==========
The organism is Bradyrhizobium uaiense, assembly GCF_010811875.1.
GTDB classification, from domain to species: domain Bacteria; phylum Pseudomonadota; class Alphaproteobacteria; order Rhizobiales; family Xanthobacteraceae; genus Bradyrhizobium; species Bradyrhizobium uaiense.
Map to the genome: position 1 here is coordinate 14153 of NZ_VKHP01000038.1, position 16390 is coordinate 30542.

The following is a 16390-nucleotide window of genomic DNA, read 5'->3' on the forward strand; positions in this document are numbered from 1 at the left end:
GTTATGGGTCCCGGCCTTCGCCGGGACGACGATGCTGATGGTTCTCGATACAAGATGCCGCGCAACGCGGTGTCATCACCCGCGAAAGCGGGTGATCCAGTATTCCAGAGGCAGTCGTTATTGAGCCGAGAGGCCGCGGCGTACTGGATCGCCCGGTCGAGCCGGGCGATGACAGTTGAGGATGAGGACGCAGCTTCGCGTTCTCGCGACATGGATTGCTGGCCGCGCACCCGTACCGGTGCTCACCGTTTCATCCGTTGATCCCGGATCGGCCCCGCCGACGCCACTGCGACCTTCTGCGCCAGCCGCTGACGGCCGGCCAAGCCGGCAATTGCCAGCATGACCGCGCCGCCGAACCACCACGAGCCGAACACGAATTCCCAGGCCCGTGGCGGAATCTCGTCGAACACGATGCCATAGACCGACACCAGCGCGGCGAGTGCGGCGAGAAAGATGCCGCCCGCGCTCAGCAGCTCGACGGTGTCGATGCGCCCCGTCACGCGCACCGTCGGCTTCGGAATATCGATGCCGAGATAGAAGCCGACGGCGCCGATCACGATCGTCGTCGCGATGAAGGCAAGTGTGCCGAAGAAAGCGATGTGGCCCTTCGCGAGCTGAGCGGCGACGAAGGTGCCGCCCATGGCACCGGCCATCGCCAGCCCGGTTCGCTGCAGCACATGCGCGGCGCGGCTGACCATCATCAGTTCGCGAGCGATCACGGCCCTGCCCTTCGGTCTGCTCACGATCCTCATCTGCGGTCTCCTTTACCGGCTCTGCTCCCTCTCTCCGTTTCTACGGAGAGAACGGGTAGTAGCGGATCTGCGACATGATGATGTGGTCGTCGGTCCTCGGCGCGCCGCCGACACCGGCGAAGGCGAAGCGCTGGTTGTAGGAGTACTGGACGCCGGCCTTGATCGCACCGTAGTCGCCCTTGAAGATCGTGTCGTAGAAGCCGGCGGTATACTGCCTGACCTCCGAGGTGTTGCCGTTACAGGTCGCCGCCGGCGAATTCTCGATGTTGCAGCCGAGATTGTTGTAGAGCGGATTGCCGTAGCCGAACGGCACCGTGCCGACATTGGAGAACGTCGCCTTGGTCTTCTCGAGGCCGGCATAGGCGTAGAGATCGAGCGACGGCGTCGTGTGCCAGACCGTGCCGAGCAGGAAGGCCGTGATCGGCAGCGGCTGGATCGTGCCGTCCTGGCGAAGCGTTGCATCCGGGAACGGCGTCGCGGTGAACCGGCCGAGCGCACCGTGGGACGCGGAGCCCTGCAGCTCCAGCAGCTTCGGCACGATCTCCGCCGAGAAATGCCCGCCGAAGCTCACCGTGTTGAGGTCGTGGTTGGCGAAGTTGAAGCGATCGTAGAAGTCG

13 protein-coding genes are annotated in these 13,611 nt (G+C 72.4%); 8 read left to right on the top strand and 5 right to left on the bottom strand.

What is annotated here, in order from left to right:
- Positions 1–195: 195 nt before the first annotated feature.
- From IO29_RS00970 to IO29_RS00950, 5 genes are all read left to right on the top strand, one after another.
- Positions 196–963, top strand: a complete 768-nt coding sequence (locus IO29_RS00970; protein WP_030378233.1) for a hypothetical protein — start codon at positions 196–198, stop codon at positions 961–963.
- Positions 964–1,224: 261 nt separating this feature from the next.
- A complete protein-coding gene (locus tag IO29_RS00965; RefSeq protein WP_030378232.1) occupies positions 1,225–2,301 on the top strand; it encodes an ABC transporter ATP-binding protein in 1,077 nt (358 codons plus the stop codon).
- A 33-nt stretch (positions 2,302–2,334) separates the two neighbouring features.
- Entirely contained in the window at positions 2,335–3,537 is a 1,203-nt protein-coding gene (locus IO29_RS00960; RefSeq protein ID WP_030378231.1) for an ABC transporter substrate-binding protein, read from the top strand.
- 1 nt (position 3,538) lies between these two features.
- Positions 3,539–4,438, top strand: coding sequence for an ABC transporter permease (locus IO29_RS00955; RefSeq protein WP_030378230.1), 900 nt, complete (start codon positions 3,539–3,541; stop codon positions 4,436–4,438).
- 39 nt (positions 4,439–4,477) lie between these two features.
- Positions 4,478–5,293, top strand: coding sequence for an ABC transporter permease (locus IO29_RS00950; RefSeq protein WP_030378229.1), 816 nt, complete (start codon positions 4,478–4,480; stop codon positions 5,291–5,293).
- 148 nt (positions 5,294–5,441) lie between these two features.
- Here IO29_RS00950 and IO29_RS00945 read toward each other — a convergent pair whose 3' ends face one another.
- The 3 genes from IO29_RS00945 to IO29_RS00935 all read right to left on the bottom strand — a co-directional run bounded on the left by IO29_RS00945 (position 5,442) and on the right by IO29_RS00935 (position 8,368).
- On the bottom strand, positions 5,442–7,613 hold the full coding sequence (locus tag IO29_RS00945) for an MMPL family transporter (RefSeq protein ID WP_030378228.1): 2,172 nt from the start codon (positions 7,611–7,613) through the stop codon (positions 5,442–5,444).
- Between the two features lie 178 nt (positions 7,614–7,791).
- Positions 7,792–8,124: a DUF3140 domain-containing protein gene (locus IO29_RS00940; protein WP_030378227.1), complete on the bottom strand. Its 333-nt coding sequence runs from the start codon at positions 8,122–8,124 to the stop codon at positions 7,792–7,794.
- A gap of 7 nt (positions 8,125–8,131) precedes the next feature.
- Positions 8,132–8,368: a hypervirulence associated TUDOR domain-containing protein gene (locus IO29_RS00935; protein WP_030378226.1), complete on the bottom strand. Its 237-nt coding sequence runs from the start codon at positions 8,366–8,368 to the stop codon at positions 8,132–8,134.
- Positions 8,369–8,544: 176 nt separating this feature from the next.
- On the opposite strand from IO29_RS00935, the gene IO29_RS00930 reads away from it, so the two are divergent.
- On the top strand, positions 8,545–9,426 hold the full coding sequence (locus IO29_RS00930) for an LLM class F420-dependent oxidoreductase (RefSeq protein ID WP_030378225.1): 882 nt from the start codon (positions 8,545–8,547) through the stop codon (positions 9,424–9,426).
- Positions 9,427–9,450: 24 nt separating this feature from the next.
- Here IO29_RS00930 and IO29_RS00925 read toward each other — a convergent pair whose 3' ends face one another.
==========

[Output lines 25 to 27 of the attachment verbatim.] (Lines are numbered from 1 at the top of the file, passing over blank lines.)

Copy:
- A gap of 7 nt (positions 8,125–8,131) precedes the next feature.
- Positions 8,132–8,368: a hypervirulence associated TUDOR domain-containing protein gene (locus IO29_RS00935; protein WP_030378226.1), complete on the bottom strand. Its 237-nt coding sequence runs from the start codon at positions 8,366–8,368 to the stop codon at positions 8,132–8,134.
- Positions 8,369–8,544: 176 nt separating this feature from the next.